Riley v. California, 573 U.S. __, 134 S. Ct. 2473 (Jun. 25, 2014)

The police may not, without a warrant, search digital information on a cell phone seized from an individual who has been arrested. This decision involved a pair of cases in which both defendants were arrested and cell phones were seized. In both cases, officers examined electronic data on the phones without a warrant as a search incident to arrest. The Court held that “officers must generally secure a warrant before conducting such a search.” The Court noted that “the interest in protecting officer safety does not justify dispensing with the warrant requirement across the board.” In this regard it added however that “[t]o the extent dangers to arresting officers may be implicated in a particular way in a particular case, they are better addressed through consideration of case-specific exceptions to the warrant requirement, such as the one for exigent circumstances.” Next, the Court rejected the argument that preventing the destruction of evidence justified the search. It was unpersuaded by the prosecution’s argument that a different result should obtain because remote wiping and data encryption may be used to destroy digital evidence. The Court noted that “[t]o the extent that law enforcement still has specific concerns about the potential loss of evidence in a particular case, there remain more targeted ways to address those concerns. If the police are truly confronted with a ‘now or never’ situation—for example, circumstances suggesting that a defendant’s phone will be the target of an imminent remote-wipe attempt—they may be able to rely on exigent circumstances to search the phone immediately” (quotation omitted). Alternatively, the Court noted, “if officers happen to seize a phone in an unlocked state, they may be able to disable a phone’s automatic-lock feature in order to prevent the phone from locking and encrypting data.” The Court noted that such a procedure would be assessed under case law allowing reasonable steps to secure a scene to preserve evidence while procuring a warrant. Turning from an examination of the government interests at stake to the privacy issues associated with a warrantless cell phone search, the Court rejected the government’s argument that a search of all data stored on a cell phone is materially indistinguishable the other types of personal items, such as wallets and purses. The Court noted that “[m]odern cell phones, as a category, implicate privacy concerns far beyond those implicated by the search of a cigarette pack, a wallet, or a purse” and that they “differ in both a quantitative and a qualitative sense from other objects that might be kept on an arrestee’s person.” It also noted the complicating factor that much of the data viewed on a cell phone is not stored on the device itself, but rather remotely through cloud computing. Concluding, the Court noted:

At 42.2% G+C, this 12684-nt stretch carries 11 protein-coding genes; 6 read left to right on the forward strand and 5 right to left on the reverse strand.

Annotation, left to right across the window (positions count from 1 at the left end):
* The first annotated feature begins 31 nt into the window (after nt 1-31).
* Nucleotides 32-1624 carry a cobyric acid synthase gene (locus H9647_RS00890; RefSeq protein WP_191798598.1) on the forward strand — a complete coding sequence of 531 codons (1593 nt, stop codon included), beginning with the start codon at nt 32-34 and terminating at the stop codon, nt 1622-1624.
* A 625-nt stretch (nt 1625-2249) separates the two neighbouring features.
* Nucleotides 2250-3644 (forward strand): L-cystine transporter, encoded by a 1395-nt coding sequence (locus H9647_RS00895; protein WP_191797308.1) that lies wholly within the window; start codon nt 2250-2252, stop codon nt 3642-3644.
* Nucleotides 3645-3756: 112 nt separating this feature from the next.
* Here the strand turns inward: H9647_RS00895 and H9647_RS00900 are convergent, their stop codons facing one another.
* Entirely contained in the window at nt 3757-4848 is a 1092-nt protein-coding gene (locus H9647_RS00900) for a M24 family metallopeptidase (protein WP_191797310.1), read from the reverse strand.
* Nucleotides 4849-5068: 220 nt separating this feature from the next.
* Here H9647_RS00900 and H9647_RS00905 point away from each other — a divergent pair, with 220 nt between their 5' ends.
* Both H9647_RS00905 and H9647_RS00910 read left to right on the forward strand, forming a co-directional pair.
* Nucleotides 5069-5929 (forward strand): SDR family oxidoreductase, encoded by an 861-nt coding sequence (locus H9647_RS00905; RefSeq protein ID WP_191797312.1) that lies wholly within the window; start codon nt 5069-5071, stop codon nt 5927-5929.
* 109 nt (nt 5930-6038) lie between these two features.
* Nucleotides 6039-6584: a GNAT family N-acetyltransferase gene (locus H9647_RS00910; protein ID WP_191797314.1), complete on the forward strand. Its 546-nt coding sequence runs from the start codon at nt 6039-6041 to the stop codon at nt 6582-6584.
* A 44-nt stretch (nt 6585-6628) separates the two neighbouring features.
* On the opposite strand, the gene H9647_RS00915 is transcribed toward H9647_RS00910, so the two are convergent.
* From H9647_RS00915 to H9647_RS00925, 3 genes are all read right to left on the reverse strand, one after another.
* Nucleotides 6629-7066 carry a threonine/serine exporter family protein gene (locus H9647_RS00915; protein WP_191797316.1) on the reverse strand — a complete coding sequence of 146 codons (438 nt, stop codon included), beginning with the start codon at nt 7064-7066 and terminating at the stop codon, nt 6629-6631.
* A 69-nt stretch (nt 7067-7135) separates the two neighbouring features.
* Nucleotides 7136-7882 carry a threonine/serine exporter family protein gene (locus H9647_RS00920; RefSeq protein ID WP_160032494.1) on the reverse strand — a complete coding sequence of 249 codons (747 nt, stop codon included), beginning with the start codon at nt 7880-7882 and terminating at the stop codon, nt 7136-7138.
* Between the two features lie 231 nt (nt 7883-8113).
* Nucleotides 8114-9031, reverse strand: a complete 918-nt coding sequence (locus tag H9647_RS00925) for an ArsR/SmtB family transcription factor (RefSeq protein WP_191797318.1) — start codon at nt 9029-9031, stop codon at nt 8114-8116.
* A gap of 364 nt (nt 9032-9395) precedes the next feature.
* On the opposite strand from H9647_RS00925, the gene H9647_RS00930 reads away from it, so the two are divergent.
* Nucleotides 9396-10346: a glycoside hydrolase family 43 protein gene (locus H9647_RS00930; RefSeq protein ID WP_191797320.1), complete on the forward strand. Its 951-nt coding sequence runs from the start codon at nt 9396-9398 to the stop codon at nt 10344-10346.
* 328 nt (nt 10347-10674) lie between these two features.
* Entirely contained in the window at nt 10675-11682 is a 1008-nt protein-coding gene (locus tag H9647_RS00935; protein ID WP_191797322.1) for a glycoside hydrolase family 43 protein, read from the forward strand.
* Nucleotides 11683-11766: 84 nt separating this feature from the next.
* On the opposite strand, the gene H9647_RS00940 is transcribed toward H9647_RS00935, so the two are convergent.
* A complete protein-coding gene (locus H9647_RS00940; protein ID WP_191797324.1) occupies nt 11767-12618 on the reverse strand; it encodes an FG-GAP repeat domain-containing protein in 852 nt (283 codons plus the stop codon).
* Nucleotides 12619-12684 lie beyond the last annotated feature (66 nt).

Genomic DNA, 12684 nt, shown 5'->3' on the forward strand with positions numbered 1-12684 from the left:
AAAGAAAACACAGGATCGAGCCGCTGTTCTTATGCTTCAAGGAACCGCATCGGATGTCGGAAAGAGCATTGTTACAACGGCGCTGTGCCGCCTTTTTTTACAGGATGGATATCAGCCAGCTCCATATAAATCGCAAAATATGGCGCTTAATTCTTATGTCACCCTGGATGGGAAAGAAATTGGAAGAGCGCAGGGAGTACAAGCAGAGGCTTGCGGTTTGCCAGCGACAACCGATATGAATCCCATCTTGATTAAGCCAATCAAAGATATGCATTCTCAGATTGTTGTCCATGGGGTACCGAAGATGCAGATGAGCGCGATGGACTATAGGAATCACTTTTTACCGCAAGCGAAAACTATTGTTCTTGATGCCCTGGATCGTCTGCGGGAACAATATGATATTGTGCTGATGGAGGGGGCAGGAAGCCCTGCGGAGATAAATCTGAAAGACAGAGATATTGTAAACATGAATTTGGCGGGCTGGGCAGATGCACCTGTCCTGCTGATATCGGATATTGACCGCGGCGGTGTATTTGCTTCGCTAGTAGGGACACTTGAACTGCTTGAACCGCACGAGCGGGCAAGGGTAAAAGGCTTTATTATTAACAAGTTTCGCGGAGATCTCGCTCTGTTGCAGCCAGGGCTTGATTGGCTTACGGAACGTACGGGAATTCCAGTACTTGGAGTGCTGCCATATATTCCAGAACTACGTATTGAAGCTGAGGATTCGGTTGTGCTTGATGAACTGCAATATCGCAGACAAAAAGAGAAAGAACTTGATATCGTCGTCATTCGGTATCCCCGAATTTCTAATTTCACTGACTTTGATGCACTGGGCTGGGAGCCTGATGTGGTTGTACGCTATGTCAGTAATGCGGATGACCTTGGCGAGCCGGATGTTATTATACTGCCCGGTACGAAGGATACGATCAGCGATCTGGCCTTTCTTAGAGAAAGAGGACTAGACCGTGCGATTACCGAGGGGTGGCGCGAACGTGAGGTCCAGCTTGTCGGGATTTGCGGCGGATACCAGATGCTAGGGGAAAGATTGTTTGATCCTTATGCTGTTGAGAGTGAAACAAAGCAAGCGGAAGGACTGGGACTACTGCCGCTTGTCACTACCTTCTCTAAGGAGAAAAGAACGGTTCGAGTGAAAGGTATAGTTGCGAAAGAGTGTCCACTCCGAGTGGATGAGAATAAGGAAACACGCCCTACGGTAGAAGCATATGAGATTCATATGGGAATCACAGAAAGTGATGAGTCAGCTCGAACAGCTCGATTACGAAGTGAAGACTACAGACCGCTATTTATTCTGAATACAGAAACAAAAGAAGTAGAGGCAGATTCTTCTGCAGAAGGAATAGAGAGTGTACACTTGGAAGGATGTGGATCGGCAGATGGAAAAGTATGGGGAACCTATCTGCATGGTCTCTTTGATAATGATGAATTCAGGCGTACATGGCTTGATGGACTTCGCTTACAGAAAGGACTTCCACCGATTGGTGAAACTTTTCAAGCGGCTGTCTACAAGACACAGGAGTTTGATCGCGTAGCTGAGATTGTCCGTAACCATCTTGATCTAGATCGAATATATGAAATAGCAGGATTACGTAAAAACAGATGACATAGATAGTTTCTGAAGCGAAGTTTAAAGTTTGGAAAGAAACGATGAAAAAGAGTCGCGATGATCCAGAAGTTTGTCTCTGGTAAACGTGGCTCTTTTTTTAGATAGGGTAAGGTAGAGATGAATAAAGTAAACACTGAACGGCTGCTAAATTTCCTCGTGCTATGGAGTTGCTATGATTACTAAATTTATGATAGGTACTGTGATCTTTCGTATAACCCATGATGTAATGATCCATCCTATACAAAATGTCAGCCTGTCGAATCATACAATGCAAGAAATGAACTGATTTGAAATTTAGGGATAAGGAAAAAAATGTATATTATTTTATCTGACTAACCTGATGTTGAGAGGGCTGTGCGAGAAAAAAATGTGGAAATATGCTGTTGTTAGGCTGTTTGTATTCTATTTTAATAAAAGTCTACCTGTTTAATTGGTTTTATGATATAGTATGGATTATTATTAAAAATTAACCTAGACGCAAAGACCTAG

We cannot deny that our decision today will have an impact on the ability of law enforcement to combat crime. Cell phones have become important tools in facilitating coordination and communication among members of criminal enterprises, and can provide valuable incriminating information about dangerous criminals. Privacy comes at a cost.

Our holding, of course, is not that the information on a cell phone is immune from search; it is instead that a warrant is generally required before such a search, even when a cell phone is seized incident to arrest.

(Slip Op at. p. 25). And finally, the Court noted that even though the search incident to arrest does not apply to cell phones, other exceptions may still justify a warrantless search of a particular phone, such as exigent circumstances.